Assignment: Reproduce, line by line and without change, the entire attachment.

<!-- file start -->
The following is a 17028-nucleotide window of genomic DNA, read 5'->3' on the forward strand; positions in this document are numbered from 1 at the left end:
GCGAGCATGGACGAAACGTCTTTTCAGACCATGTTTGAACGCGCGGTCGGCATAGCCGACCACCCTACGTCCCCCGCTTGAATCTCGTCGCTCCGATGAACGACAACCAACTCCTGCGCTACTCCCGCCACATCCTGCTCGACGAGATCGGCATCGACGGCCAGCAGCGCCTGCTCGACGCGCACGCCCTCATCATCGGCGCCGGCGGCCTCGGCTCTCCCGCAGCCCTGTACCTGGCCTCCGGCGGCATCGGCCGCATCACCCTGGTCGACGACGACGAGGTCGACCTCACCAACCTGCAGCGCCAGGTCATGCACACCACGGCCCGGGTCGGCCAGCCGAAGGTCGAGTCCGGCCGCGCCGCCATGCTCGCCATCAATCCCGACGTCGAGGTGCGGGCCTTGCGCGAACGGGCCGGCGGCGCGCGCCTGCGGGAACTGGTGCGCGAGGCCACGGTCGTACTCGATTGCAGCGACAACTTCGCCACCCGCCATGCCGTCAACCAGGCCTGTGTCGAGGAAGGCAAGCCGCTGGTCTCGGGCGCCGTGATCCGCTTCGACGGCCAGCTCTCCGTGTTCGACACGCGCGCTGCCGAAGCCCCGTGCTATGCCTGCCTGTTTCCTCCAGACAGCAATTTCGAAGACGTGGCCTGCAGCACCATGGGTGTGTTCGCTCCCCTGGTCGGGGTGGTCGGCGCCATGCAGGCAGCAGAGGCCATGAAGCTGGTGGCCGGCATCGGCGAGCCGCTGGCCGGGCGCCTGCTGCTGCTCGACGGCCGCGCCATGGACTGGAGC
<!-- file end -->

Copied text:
The following is a 17028-nucleotide window of genomic DNA, read 5'->3' on the forward strand; positions in this document are numbered from 1 at the left end:
GCGAGCATGGACGAAACGTCTTTTCAGACCATGTTTGAACGCGCGGTCGGCATAGCCGACCACCCTACGTCCCCCGCTTGAATCTCGTCGCTCCGATGAACGACAACCAACTCCTGCGCTACTCCCGCCACATCCTGCTCGACGAGATCGGCATCGACGGCCAGCAGCGCCTGCTCGACGCGCACGCCCTCATCATCGGCGCCGGCGGCCTCGGCTCTCCCGCAGCCCTGTACCTGGCCTCCGGCGGCATCGGCCGCATCACCCTGGTCGACGACGACGAGGTCGACCTCACCAACCTGCAGCGCCAGGTCATGCACACCACGGCCCGGGTCGGCCAGCCGAAGGTCGAGTCCGGCCGCGCCGCCATGCTCGCCATCAATCCCGACGTCGAGGTGCGGGCCTTGCGCGAACGGGCCGGCGGCGCGCGCCTGCGGGAACTGGTGCGCGAGGCCACGGTCGTACTCGATTGCAGCGACAACTTCGCCACCCGCCATGCCGTCAACCAGGCCTGTGTCGAGGAAGGCAAGCCGCTGGTCTCGGGCGCCGTGATCCGCTTCGACGGCCAGCTCTCCGTGTTCGACACGCGCGCTGCCGAAGCCCCGTGCTATGCCTGCCTGTTTCCTCCAGACAGCAATTTCGAAGACGTGGCCTGCAGCACCATGGGTGTGTTCGCTCCCCTGGTCGGGGTGGTCGGCGCCATGCAGGCAGCAGAGGCCATGAAGCTGGTGGCCGGCATCGGCGAGCCGCTGGCCGGGCGCCTGCTGCTGCTCGACGGCCGCGCCATGGACTGGAGC